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Friday, February 27, 2009

Neglecting further education

I spent much of today visiting Further Education Colleges in my region so that I could discuss the impact of Welsh Government cuts on them.

Despite the fact that the Government's Education Department received a 5.5% uplift in its funding in the next financial year they have delivered a cut in the money they are putting into further education. There is in fact £3 million less to spend on this service in 2009-2010 than is available this year.

As a result Bridgend College is having to cut £1 million from its £25 million budget, Swansea College is facing an unprecedented cut in core funding of 7.5 per cent, Neath Port Talbot College faces an equally serious cut of 5.5 per cent while Coleg Sir Gâr faces a cut of 6.92 per cent.

Everyone accepts that financial times are tight, but in the case of further education, the settlement must be viewed in an overall context. The pay parity deal of last year has put extra pressures on further education, which is something that further education has understood and shown it is willing to deal with in a fair way. However, just to maintain pay parity, further education would have to dish out almost £7 million extra in 2008-09 to fund an inflationary rise, that is if inflation remains low.

It is astonishing that when everyone accepts that we need to upskill the workforce, deal with the recession through diversification and increase provision for on-the-job training, Labour and Plaid Cymru are slashing budgets for the institutions that are best placed to deal with these matters.

What is worse is that colleges still do not have all the information they need to set their budgets next year. They have been told how much money they have but not the targets they need to meet. Thus they cannot plan their courses and do not know which staff if any they may need to make redundant.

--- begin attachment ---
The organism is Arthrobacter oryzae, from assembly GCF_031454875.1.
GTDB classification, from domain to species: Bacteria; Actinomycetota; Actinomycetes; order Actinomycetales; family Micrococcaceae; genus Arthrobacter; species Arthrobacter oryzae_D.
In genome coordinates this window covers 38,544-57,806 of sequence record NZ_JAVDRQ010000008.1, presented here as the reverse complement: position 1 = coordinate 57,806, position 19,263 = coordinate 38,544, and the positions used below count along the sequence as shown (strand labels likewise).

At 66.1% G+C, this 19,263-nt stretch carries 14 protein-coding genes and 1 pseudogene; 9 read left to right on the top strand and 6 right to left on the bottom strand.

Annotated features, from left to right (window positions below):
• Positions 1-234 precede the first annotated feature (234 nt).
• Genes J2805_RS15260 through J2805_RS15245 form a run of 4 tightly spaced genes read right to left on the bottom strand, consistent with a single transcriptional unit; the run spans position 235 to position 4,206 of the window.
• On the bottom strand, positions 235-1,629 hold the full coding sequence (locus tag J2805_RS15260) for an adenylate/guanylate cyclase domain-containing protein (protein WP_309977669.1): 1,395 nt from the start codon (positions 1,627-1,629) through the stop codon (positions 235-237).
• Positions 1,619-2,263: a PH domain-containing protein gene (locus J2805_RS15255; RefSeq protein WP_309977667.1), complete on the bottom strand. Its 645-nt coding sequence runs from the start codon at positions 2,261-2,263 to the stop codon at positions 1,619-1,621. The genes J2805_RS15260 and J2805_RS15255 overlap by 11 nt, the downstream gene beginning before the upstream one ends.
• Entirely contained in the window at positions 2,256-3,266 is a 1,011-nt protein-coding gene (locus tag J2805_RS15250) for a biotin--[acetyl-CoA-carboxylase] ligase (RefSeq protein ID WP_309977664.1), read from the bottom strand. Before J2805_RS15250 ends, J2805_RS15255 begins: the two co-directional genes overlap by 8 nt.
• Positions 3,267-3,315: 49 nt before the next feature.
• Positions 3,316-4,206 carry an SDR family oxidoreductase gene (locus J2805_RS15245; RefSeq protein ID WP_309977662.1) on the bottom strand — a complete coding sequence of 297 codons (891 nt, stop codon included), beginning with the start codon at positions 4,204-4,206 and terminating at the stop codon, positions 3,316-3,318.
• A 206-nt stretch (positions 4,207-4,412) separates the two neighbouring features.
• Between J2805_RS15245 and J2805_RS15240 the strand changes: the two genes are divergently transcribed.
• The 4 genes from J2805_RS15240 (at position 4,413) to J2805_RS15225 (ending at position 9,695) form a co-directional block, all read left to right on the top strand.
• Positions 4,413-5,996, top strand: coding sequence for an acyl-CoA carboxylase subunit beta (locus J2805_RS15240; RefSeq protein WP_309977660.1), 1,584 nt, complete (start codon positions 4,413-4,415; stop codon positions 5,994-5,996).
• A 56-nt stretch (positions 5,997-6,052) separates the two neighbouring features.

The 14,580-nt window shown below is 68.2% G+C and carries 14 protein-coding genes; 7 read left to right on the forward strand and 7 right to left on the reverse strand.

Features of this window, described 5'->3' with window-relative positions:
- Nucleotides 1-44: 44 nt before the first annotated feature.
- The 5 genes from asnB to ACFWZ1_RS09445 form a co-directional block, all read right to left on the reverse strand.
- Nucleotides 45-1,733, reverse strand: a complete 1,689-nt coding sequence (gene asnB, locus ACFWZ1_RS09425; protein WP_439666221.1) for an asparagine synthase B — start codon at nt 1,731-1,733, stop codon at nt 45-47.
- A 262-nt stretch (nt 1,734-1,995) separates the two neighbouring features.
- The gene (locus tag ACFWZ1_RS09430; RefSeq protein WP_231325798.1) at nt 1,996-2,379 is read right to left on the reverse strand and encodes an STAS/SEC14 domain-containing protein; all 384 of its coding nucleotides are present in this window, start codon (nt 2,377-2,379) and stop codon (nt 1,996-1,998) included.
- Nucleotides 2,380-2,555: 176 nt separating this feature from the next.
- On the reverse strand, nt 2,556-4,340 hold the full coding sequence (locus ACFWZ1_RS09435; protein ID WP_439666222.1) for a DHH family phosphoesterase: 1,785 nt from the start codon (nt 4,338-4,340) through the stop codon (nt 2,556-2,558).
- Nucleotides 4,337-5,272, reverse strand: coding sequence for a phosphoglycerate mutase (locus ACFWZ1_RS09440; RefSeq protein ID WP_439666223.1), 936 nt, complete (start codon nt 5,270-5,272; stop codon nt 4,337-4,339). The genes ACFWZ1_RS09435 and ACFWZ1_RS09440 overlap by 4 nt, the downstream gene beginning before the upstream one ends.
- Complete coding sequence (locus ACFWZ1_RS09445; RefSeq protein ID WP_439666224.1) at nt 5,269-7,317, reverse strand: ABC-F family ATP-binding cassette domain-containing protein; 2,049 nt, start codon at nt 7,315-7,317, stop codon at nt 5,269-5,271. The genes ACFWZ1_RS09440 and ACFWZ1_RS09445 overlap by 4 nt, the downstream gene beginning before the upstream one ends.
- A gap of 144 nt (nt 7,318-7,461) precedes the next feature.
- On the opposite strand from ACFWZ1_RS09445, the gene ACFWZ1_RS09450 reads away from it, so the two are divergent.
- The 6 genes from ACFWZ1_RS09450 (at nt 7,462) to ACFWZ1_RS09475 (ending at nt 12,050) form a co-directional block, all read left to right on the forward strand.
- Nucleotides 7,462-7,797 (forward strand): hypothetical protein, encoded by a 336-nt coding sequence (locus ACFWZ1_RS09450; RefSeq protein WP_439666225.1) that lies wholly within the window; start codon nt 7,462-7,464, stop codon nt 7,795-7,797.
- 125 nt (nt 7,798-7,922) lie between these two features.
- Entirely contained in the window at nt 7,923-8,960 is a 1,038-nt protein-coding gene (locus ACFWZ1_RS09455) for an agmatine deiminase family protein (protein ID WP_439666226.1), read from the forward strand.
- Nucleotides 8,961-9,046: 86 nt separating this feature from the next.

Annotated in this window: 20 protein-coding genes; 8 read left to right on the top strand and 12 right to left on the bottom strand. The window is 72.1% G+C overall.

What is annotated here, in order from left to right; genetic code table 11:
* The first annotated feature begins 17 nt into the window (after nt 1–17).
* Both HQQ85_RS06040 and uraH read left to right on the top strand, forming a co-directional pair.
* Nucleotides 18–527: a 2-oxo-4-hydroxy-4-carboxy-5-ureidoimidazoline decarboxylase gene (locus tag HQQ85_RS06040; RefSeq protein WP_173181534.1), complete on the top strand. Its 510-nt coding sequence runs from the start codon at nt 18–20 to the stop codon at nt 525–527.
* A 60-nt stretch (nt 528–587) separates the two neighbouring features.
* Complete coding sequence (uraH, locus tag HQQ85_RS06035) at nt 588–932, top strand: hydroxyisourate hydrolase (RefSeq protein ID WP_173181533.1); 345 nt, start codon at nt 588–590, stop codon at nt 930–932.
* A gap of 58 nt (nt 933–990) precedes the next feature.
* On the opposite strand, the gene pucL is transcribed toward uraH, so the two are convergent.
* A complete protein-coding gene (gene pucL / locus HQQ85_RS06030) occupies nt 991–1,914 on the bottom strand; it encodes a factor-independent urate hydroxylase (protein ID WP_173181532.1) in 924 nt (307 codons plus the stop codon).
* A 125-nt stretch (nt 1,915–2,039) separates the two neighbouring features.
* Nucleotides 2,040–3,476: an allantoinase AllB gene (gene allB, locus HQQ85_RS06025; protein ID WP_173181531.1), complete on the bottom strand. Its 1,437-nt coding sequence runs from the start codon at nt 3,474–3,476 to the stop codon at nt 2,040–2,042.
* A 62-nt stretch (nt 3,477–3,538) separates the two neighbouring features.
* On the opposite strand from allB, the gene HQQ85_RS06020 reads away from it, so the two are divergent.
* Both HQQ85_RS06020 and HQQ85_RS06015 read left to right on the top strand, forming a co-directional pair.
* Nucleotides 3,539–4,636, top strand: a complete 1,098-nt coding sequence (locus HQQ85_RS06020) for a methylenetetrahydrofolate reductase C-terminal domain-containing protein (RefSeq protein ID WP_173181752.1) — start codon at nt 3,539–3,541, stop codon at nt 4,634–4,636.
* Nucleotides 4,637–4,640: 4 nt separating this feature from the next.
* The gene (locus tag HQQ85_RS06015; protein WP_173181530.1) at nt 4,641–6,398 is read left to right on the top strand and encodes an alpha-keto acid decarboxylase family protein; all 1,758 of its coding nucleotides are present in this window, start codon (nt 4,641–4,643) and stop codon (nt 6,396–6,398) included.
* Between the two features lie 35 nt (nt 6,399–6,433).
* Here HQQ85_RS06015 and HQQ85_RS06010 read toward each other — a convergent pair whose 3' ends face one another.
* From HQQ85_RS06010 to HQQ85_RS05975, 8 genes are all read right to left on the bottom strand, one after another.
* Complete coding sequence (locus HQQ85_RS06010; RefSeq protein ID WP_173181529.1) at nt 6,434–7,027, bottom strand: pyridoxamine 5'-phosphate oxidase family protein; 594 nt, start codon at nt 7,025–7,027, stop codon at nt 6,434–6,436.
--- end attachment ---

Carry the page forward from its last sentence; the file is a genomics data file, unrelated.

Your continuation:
The Government argue that FE Colleges will benefit from the £48 million Proact scheme, designed to keep people in work by subsidising their wages whilst offering them training. The problem is that only half of this money will go towards training, the rest will be used to pay wages, and of that £24 million it is likely that only about 10% will find its way towards colleges. That money will not replace core funding as there will be costs in delivering that training with the result that colleges face real-term cuts.

Even the Government's apprenticeship scheme looks to be inadequate to fill the gap. It is rumoured that the fund of £20 million for this programme will actually turn out to be £10 millon whilst again the money is unlikely to replace lost core funding.

Once more this is a matter of wrong-headed Government priorities removing opportunities for the vulnerable and undermining their own efforts to help people through poor economic times. Ironically, the government is putting on a debate on Tuesday in which they claim to be leading Wales out of the recession. Not on this evidence they are not.
Shocking! Quite Shocking!

And......thank you Peter for highlighting this.

Cracking post!
Well Peter, a few tens of millions here and there soon adds up. The government would rather prop-up failing banks than invest in the education of future generations.
I don't know but I noticed from the assembly budget that they have cut over a 100 million quid of it. Is that correct?
I couldn't agree more. The displacement of funds in the FE sector is causing a crisis and compromising each institutions ability to support and retrain aadult learners finding themselves unemployed in the current economic downturn. All education sectors are pressured by challenges to meet standards and support studenst on limited funds, but this current funding climate seems to be spectatularly shortsighted and not in line with intelligence of the shift in the economic well being of the country. The funding shift is not only against the spirit of the education papers that claim to support Wales cultural development and economic growth by investing in all education sectors. It's so very disappointing and hits the very people we don't want it to - the potential students of all ages that want to learn and retrain. A considerable rethink is required and for heavens sake a discussion with educational insitutions to move forward.
Totally agree, the WAG has let us down!
We are protesting campus wide at coleg sir gar tomorrow. 89 job cuts alone from our college, 62 of which are lecturing posts.
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